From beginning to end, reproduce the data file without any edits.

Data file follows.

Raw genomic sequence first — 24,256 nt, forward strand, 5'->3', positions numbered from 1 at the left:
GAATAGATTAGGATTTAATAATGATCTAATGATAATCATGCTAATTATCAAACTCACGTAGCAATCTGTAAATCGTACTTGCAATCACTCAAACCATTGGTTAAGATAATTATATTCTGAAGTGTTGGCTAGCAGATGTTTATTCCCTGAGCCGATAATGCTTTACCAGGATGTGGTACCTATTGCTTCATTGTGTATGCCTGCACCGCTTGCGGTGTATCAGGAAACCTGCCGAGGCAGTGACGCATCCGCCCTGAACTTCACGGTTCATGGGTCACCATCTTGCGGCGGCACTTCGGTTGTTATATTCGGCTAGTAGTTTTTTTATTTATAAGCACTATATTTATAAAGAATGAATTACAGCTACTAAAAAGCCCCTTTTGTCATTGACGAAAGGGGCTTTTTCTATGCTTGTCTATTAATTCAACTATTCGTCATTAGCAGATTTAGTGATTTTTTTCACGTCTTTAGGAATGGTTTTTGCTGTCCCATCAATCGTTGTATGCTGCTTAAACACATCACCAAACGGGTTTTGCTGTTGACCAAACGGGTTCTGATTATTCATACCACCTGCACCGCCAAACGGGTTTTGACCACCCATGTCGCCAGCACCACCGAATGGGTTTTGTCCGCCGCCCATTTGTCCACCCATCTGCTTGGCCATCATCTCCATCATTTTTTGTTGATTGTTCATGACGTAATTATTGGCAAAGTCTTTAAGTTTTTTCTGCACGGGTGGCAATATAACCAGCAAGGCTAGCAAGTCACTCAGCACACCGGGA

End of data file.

Raw genomic sequence first — 24,256 nt, forward strand, 5'->3', positions numbered from 1 at the left:
GAATAGATTAGGATTTAATAATGATCTAATGATAATCATGCTAATTATCAAACTCACGTAGCAATCTGTAAATCGTACTTGCAATCACTCAAACCATTGGTTAAGATAATTATATTCTGAAGTGTTGGCTAGCAGATGTTTATTCCCTGAGCCGATAATGCTTTACCAGGATGTGGTACCTATTGCTTCATTGTGTATGCCTGCACCGCTTGCGGTGTATCAGGAAACCTGCCGAGGCAGTGACGCATCCGCCCTGAACTTCACGGTTCATGGGTCACCATCTTGCGGCGGCACTTCGGTTGTTATATTCGGCTAGTAGTTTTTTTATTTATAAGCACTATATTTATAAAGAATGAATTACAGCTACTAAAAAGCCCCTTTTGTCATTGACGAAAGGGGCTTTTTCTATGCTTGTCTATTAATTCAACTATTCGTCATTAGCAGATTTAGTGATTTTTTTCACGTCTTTAGGAATGGTTTTTGCTGTCCCATCAATCGTTGTATGCTGCTTAAACACATCACCAAACGGGTTTTGCTGTTGACCAAACGGGTTCTGATTATTCATACCACCTGCACCGCCAAACGGGTTTTGACCACCCATGTCGCCAGCACCACCGAATGGGTTTTGTCCGCCGCCCATTTGTCCACCCATCTGCTTGGCCATCATCTCCATCATTTTTTGTTGATTGTTCATGACGTAATTATTGGCAAAGTCTTTAAGTTTTTTCTGCACGGGTGGCAATATAACCAGCAAGGCTAGCAAGTCACTCAGCACACCGGGA